After the fall of the Roman Empire, fear ruled Provence. Waves of barbarian invaders swept over the region, and the local residents moved out of the valleys and into fortified hilltop villages. The stone structures of the Provençal villes perchées, so charming to the modern-day visitor, acknowledge the intense anxiety of those times. Anyone who has ever moved stones in the garden knows that no one would erect such structures on the top of a rocky outcrop without terror gripping his heart. The property of La Carmejane has a fear-filled history, as jumbled as its stones.

La Carmejane was not built all at once, but was erected over hundreds of years beginning in the 11th century. Changes were made according to evolving warfare and lifestyle needs. Around 1020, the first feudal castle was built on the site. It consisted of a simple stone tower with arrow-slit windows and crenellated battlements surrounded by a huge stone wall – all with the sole purpose of defence. In the 13th century, the original defensive tower underwent profound changes, and the property became a fortified residence.

The power of the Catholic Church was ascendant during the 14th century and had a significant impact on Provence and La Carmejane. Political infighting and the election of a French pope resulted in the moving of the papal seat from Rome to Avignon in 1309. The popes brought tremendous power and wealth to Avignon, which had a ripple effect on the region. Even after the papal seat returned to Rome in 1376, the Catholic Church continued to rule a large area of Provence known as the Comtat Venaissin. The village of Ménerbes profited from this association with the church, but then sank under the effects of the plague and the religious wars sweeping all of Europe in the ensuing decades. The region finally emerged from this black period in the 15th century, which saw a revitalisation of Provence.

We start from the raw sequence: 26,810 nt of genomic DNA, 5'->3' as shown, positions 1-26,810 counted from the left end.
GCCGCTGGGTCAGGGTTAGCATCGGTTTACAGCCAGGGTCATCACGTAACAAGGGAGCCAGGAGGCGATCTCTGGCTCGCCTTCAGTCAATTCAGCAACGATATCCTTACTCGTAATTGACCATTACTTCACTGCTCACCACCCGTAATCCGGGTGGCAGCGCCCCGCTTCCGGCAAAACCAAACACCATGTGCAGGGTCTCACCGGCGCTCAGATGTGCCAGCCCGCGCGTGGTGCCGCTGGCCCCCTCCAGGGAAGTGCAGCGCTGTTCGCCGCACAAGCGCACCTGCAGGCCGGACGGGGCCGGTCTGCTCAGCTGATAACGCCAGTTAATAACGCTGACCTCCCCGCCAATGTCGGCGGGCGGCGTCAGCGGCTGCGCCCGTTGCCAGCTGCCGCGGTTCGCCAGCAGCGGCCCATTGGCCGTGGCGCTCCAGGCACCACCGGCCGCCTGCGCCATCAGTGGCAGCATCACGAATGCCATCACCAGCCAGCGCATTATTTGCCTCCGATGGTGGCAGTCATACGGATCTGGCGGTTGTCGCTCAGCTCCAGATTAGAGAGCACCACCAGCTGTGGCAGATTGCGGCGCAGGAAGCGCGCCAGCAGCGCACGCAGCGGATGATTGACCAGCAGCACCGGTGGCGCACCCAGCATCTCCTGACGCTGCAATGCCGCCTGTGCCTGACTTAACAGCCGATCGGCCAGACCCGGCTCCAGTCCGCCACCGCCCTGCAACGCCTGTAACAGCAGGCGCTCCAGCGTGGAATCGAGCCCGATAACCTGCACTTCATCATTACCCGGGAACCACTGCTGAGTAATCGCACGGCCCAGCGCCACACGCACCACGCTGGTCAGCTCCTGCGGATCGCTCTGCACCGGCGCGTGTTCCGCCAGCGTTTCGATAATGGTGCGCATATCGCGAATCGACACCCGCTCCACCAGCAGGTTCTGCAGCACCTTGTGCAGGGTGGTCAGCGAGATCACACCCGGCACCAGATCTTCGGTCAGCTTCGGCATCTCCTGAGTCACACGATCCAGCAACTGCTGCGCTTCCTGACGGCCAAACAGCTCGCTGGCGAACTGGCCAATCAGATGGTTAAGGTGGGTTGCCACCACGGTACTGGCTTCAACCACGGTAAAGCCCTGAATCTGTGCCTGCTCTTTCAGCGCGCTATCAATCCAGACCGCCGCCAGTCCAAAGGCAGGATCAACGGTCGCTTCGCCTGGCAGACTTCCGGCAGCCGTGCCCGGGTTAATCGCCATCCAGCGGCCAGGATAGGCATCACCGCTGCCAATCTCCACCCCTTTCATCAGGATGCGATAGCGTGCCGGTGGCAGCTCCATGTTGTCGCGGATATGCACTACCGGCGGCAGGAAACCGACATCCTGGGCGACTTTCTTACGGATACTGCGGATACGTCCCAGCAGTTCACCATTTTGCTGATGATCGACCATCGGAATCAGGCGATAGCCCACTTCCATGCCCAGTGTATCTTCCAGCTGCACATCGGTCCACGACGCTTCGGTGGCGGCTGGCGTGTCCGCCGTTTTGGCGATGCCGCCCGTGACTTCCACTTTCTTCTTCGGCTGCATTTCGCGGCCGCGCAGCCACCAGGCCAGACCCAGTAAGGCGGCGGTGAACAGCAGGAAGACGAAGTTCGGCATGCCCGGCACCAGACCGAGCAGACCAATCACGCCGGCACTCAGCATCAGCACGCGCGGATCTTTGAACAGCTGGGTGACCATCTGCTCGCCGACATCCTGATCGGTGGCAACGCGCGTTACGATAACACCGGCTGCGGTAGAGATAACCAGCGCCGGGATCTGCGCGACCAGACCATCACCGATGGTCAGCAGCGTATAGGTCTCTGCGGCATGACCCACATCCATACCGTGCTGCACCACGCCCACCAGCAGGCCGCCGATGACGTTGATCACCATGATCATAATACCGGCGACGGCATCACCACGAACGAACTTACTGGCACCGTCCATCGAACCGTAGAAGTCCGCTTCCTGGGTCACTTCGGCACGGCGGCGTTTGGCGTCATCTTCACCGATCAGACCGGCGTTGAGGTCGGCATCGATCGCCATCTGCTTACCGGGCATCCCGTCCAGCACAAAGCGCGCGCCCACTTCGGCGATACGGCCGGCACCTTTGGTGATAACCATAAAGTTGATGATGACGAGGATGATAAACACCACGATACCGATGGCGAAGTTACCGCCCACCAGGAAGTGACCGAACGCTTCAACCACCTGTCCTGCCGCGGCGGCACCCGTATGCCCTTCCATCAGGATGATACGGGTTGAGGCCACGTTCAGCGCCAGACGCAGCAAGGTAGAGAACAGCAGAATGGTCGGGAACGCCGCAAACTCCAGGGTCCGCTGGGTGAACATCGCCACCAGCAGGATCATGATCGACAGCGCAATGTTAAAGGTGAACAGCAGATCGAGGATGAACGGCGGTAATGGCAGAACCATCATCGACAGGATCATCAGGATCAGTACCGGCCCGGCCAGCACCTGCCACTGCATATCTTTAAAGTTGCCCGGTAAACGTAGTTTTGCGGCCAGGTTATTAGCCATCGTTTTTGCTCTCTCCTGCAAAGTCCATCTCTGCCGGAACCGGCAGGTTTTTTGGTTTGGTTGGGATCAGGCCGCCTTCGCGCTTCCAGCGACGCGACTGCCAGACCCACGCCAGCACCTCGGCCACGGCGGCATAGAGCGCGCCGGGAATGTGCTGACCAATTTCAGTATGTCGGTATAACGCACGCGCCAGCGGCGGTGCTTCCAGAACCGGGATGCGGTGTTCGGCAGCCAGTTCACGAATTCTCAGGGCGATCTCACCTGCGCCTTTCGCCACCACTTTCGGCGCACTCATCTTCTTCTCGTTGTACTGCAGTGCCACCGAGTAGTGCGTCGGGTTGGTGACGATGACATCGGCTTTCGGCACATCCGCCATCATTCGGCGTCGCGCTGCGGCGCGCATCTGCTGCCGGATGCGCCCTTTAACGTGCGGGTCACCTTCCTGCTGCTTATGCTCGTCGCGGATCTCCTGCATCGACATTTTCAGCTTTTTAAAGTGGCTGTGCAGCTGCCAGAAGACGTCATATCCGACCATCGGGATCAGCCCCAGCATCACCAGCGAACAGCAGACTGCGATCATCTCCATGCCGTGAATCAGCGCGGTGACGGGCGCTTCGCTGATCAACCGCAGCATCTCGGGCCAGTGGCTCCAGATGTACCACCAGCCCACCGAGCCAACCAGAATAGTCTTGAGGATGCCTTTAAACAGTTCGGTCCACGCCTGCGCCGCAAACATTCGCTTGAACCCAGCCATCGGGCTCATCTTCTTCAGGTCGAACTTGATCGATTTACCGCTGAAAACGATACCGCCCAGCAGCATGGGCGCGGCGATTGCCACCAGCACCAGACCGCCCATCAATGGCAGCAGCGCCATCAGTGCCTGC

The first Carmejanes settled in Provence in 1499. Jehan I de Carmejane had been living in Fumel, near Agen in the province of Guyenne and Gascony, now the Lot-et-Garonne département. As devout Catholics, they chose to live in the Comtat Venaissin and settled in Ménerbes. The family came not only seeking protection from the Church, but also wishing to reinforce the papal presence in both Ménerbes and Avignon. They bought the tower, the maison forte, and the residential castle, as well as extensive farm holdings around the village. Soon after taking possession of the property, they began a series of renovations designed to transform the complex from a medieval fortification to a Renaissance showplace. Today, the only evidence of the superb sixteenth-century castle that resulted is a 1577 watercolour found in the Bibliothèque Inguimbertine in Carpentras. Between 1499 and 1830, nine generations of the Carmejane family lived on the property and made their architectural mark on the complex.

Over the 800-year period of its existence, the footprint of La Carmejane underwent countless transformations from defensive tower, to fortified residence, to Renaissance castle, to carved-up apartments. By the time the current owners purchased it in 1987, the house was but a shadow of its sixteenth-century glory, but it still held magic and promise.